Isn't it okay to look forward or retreat back? They're both valid in their own right. Not sure future-nostalgia is possible. By definition. But...I think retreating to the past and borrowing from it - whether your own or society's is, well in a word, okay. It's like Michael's story of the Tibor / Museum logo. Sometimes a typeface set IS a logo. It's okay. It's all good. It's what makes the world go 'round. Progressing AND retreating. Future and past. It is at this point I would like to quote...yes you guessed it 'The Byrds'. 'To everything turn...To embrace AND to refrain from embracing..."

Daniel: Huh?

I'm sorry, I don't understand your point. I don't personally have strong opinions about where mothers spend their time one way or the other. If you are counting, I have black friends too.

Are attempting to situate an argument that women in this country have exerted the social authority necessary to define roles for themselves throughout our history? Or can we agree that not having the right to vote for women or blacks perhaps attentuated their power?

Perhaps my point was mis-understood. I charge that New Urbanism appeals to people not because of its superior planning, but because it evokes a highly problematic and idealized notion of the past, and many of those who race towards it would also prefer to return to the simulacrum of that past without addressing the underlying social order that made it possible.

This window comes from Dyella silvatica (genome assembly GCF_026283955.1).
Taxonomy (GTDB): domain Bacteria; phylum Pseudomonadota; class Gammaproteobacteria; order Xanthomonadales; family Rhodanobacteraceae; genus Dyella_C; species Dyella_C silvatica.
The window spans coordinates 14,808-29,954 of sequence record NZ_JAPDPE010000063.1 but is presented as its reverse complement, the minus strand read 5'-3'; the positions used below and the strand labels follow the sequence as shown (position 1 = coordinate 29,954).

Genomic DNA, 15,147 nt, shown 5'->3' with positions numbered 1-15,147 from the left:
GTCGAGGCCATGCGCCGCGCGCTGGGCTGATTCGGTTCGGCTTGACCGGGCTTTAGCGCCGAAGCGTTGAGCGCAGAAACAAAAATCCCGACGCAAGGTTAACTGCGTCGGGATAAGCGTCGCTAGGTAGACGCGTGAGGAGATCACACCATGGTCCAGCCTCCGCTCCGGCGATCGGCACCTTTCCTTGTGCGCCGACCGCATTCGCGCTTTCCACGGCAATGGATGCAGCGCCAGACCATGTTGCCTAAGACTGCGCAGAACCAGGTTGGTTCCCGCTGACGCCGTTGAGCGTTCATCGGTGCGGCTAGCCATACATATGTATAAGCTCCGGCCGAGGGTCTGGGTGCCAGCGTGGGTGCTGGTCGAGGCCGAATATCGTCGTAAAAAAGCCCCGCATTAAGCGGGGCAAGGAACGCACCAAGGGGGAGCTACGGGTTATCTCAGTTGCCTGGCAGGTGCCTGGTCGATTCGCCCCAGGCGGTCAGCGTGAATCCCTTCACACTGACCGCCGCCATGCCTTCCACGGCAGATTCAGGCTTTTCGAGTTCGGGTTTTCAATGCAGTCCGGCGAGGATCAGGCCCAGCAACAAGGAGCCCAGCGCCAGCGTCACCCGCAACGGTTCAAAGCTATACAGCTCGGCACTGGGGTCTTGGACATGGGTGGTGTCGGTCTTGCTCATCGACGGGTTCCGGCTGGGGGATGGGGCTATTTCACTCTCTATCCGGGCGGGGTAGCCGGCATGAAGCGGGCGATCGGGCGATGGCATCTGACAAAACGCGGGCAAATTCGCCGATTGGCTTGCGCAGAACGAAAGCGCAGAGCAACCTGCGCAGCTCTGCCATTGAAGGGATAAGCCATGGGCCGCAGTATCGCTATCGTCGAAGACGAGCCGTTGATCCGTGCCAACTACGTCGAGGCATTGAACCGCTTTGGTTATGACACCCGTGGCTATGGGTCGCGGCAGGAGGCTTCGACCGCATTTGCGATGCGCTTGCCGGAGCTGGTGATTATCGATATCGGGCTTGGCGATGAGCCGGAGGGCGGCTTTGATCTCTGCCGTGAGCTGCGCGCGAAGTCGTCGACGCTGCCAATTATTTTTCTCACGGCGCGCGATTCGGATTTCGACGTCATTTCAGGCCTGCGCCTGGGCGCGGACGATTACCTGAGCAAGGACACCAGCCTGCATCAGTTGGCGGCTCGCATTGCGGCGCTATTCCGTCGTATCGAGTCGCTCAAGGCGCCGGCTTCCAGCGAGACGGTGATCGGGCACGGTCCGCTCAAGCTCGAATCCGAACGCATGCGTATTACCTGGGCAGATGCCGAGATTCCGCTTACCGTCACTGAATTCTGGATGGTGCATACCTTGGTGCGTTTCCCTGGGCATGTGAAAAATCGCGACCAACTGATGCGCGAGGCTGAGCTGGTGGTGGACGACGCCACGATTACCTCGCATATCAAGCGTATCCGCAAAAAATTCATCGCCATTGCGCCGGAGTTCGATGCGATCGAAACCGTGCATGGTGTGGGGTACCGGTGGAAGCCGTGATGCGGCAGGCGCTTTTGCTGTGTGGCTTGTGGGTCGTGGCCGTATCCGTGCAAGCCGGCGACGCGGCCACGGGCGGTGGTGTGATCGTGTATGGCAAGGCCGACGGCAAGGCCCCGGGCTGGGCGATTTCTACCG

miss representation

Now, Steve... let's give proper credit. That's Ecclesiastes. Chapter 3.
Steve Mock

in the back of my head i'm thinking...isn't celebration the town were pink plastic flamingos started popping up in front lawns as a symbol of resistance to the too strict codes of what was allowed in front yards and what not?

Miss Rep--

Thank you for clearing that up. There clearly was a misunderstanding. I was not reading it as a commentary on the appeal of New Urbanism to some people, but as a commentary on a lifestyle choice. What confused me about your intentions was that the "biking for ice cream" line was a reference to vibranium's position, and your comments following it came across to me as a personal position on the lifestyle choice. I appreciate your clarification.
Daniel Green

Billy Graham once complimented Disney on his new park and said, "Walt, you have a great fantasy land here." Disney replied to Graham, saying, "You preachers get it all wrong. This is reality in here. Out there (the real world) is fantasy."

I suppose he meant that anything short of ideal is corrupt, dysfunctional and fake. Quite the turn of the tables.

More thoughts on the philosophy or "religion" of Disney are raised in this article,


One thread often seen in Disney films; "Goodness is often equated with beauty."

I wonder what the crime rates in Celebration are like compared to similiar less designed towns?
Ben Weeks

Sure, Celebration is creepy, but The Villages are worse. Located an hour north of Orlando, it's an age restricted city with its own golf cart tunnels and features "Historic Spanish Springs" which is made out of plaster and did not exist before I was born. In fact, an entire city just showed up while I was away at college. After about 15 years it encompasses parts of three counties (lots of bulldozed farm land). It's idealistic urban planning on steroids.